A screen shot of Gov. Kathy Hochul's YouTube video released...

A screen shot of Gov. Kathy Hochul's YouTube video released Wednesday announcing her decision to indefinitely postpone congestion pricing.

Daily Point

Is there really a plan B?

Gov. Kathy Hochul’s decision to “indefinitely postpone” congestion pricing caught many by surprise Wednesday — including many at the MTA.

The reaction was swift.

“We were blindsided,” said one Metropolitan Transportation Authority board member Wednesday morning. “We had no idea this was happening. What kind of leadership do we have here?”

MTA chairman and chief executive Janno Lieber, who long has been a public advocate of congestion pricing and who in January called Hochul “MTA riders’ best friend,” was silent all day Wednesday, but has been said to be fuming. Hochul had told Lieber of her decision in advance of the news breaking in Politico Tuesday night, multiple sources told The Point. 

The MTA had been planning to hold a series of congestion pricing webinars beginning Wednesday morning. It wasn’t until Wednesday that a notice was posted on the website, saying the webinar series was postponed “until further notice.” An MTA advertising campaign also was underway and the infrastructure to allow for the tolling was already installed on the streets of Manhattan.

The most significant sticking point for the MTA is the future of its capital program, which was to be funded by congestion pricing. As recently as last month, Lieber had said there was no “plan B” for the authority’s capital revenue if congestion pricing did not go forward. At the time, however, any concern about congestion pricing’s future was limited to a potential legal ruling against the program.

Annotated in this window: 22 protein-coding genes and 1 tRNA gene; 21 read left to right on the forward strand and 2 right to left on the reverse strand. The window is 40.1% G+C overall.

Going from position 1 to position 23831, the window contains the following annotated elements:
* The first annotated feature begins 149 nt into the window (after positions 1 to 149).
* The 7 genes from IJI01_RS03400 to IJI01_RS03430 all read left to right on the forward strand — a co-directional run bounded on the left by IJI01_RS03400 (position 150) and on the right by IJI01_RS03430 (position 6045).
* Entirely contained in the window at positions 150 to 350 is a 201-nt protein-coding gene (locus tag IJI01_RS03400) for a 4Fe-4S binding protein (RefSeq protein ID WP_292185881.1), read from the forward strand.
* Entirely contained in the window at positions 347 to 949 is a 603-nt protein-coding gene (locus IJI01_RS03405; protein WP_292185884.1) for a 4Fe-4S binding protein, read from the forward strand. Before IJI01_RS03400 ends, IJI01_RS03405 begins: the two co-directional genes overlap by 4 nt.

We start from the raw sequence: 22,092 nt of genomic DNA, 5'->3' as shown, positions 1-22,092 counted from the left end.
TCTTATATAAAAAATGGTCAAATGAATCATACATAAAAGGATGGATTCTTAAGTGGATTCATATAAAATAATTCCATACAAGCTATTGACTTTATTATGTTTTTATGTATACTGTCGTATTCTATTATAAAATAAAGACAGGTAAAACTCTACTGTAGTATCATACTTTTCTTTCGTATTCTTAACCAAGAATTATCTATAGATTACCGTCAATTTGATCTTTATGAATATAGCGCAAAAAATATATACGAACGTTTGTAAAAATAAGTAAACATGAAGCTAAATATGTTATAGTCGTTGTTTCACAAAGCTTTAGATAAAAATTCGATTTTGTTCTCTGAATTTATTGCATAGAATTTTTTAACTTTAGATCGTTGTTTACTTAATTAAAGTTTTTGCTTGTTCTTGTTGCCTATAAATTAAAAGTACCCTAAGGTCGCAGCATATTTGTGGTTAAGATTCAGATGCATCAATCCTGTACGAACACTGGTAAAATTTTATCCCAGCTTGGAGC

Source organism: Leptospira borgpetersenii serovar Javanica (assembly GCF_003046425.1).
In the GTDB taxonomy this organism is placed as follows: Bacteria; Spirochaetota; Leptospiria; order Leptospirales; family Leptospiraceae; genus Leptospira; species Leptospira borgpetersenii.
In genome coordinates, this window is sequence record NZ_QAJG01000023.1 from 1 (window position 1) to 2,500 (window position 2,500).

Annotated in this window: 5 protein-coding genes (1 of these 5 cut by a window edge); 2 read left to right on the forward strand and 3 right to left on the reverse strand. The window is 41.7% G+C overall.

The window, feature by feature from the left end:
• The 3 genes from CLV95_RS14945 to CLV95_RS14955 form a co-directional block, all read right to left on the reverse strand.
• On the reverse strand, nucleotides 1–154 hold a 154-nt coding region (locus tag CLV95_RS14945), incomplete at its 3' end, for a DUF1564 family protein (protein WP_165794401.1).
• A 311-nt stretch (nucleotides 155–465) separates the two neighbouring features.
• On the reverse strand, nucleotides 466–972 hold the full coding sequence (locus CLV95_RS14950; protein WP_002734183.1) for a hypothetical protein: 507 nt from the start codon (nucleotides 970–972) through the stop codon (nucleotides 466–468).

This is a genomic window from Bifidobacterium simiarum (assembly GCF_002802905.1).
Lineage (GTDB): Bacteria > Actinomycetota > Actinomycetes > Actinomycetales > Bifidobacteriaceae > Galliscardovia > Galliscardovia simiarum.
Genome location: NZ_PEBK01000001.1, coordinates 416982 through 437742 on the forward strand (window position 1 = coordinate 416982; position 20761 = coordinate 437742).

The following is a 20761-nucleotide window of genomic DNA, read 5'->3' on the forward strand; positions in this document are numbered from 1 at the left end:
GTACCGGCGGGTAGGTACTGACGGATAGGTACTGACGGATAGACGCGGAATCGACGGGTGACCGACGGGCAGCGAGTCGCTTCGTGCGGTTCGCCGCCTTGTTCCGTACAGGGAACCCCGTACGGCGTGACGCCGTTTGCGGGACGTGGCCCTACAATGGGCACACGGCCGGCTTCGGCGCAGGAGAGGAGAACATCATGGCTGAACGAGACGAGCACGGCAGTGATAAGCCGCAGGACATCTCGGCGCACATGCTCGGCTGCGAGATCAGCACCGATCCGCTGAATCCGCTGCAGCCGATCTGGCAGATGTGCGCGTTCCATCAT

But on Wednesday, Hochul suggested there was a plan B. In a taped video message, Hochul said the state had “set aside funding to backstop the MTA Capital Plan” and would explore “other funding sources.”

So there was half of a plan B, perhaps?

Yet by Wednesday afternoon, no one was able to provide any details as to the amount or source of the funding that has been “set aside” — or what new sources might be considered.

One plan — to increase the MTA payroll tax in New York City — didn’t go over well among State Senate Democrats, a source told The Point. And it is likely not to happen in a legislative session that ends Friday.

Reaction from all parts of the political spectrum was swift, with Democrats like Rep. Richie Torres and State Sen. Mike Gianaris criticizing Hochul’s decision, while support emerged from Republicans like Suffolk County Executive Ed Romaine. And somehow, Hochul succeeded in creating a rare unified front between the Partnership for New York City, a large business group, and the Democratic Socialists of America in opposition. 

Meanwhile, Democratic Assemb. Taylor Darling, who is running for State Senate, said she was “in agreement” with a delay, but voiced concern about making sure Long Island got its “fair share” of transit funds, while Republicans like Assemb. Ed Ra and Lee Zeldin blasted Hochul.

“Kathy Hochul is the worst governor in NY history,” Zeldin posted on X, formerly Twitter. Zeldin made a strong showing against Hochul in the 2022 gubernatorial race and has since made Hochul recalibrate politically. “There were already a million reasons, but now she wants to delay her new congestion tax just to get through the election and then put the screws to voters immediately afterwards,” Zeldin posted.

Despite Zeldin’s predictions that the tolling plan will be resurrected, there are doubts it will survive without significant changes — if at all. A source told The Point that there were no commitments to a date or criteria for even revisiting the issue.

Before Wednesday, Hochul had expressed full-throated support for congestion pricing. The editorial board in January asked her specifically whether the plan would move forward and how willing she was to “stand up against the tide against it.”

“Me, stand up against the tide?” Hochul responded with a laugh. “I always do. It’s the right thing to do.”

Hochul at the time ticked off the benefits: less traffic, faster travel for emergency vehicles and buses, better air quality, and improved public transportation.

“It should make the community experience in New York City a lot better …” she said. “I’m moving ahead until a judge says we can’t.”